A letter from Tyler Holm serving in Malawi
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Greetings from Malawi and from Mzuzu. It has been a while for some of you to hear from us, first, because there was a glitch in the mailing process of physical letters from the PC(USA)—we are sorry to those who missed some communication. If you receive letters via the post mail, consider signing up for email updates, which are faster and less expensive for us and the PC(USA) to send out. Drop an email to email@example.com or firstname.lastname@example.org to be added to our e-letters. Of course we will continue with paper letters for those that prefer it.
Quite a lot is going on in our ministry in Malawi. The first semester of studies at the University of Livingstonia, part of the Church of Central Africa Presbyterian (CCAP) where I teach theology, has come and gone and the second semester of the year is well under way. I am teaching three courses to the residential students this second semester: Systematic Theology I and II to first- and second-year students respectively, plus second semester Greek to second-year students. I am very grateful to continue to develop relationships with these students and thankful to be in such a rewarding position. Our students will become parish ministers in the CCAP and church leaders in Malawi, and all have a heart for serving. But, I find that beyond academics it is time I spend with students outside the classroom, whether chatting between a class break in the corridor or having students over to our home that builds the student relationships that are the core of my work. One aspect of developing these relationships beyond just in the classroom is described below, partnering with one fellow lecturer and a former student in a recent academic conference.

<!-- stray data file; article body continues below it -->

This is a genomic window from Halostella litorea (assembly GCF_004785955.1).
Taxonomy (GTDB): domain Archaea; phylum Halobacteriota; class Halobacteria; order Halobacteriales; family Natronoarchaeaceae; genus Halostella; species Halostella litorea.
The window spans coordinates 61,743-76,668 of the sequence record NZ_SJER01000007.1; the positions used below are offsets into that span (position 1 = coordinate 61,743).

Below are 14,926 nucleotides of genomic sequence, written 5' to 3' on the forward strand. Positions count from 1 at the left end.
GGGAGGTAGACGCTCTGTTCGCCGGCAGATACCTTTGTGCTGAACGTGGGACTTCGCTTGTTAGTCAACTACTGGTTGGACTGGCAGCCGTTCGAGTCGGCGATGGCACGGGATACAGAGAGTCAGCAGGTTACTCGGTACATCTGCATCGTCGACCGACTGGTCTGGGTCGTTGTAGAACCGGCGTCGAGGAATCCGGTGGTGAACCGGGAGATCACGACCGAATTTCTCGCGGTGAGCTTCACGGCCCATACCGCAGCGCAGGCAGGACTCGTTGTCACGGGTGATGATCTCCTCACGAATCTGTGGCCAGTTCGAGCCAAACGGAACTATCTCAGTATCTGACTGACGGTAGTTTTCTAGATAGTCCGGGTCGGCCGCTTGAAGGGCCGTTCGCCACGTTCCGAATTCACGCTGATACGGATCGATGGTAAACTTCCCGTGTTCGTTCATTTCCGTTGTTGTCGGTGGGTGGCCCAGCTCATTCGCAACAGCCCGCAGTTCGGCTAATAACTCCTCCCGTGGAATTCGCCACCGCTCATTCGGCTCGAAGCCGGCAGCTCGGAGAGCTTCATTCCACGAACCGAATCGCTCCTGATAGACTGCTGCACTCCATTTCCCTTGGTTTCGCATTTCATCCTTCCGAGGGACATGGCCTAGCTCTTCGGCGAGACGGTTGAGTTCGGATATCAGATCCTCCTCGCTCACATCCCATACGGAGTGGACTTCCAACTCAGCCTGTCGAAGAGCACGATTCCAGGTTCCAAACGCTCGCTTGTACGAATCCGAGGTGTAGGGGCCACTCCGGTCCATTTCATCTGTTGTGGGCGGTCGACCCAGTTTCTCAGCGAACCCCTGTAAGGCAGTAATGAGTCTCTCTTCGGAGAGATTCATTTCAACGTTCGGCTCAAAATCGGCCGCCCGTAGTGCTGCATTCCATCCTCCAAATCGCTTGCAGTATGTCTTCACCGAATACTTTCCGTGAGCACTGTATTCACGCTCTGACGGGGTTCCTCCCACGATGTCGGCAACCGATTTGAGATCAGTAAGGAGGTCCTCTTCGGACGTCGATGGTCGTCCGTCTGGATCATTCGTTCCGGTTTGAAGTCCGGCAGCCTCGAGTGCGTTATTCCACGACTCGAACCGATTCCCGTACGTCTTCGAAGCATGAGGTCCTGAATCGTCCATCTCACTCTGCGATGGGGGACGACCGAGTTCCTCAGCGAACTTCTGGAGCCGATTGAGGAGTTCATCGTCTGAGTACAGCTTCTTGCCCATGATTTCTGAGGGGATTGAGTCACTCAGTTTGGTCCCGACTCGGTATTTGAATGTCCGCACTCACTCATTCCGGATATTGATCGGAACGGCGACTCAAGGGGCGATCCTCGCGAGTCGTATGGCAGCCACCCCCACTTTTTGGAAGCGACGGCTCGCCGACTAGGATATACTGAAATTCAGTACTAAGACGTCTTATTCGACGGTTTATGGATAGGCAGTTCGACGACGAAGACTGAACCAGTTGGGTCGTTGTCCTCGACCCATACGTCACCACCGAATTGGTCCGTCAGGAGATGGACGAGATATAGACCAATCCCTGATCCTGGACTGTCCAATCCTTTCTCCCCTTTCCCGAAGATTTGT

Since mid–last year, Rochelle has transitioned out of serving with the PC(U.S.A.) and is working directly with the local partner, Mzuzu University continuing to focus on water, sanitation and hygiene needs of Malawi. She continues to love serving in the same work, supervising student research and working alongside local churches, including the CCAP.
Our daughter Mphatso is now three years old, and bilingual in both ‘American’ English (rather than British English as if often spoken here) as well as the local language of Chitumbuka. Somehow she is able to seamless switch between these two languages, as for example her Sunday School class is all in the language of Chitumbuka but she tells us about it after in English. She is also thriving in preschool, a local ‘Montessori-like’ program run by the CCAP. Currently she is attending just in the mornings and enjoys spending time with all her little friends.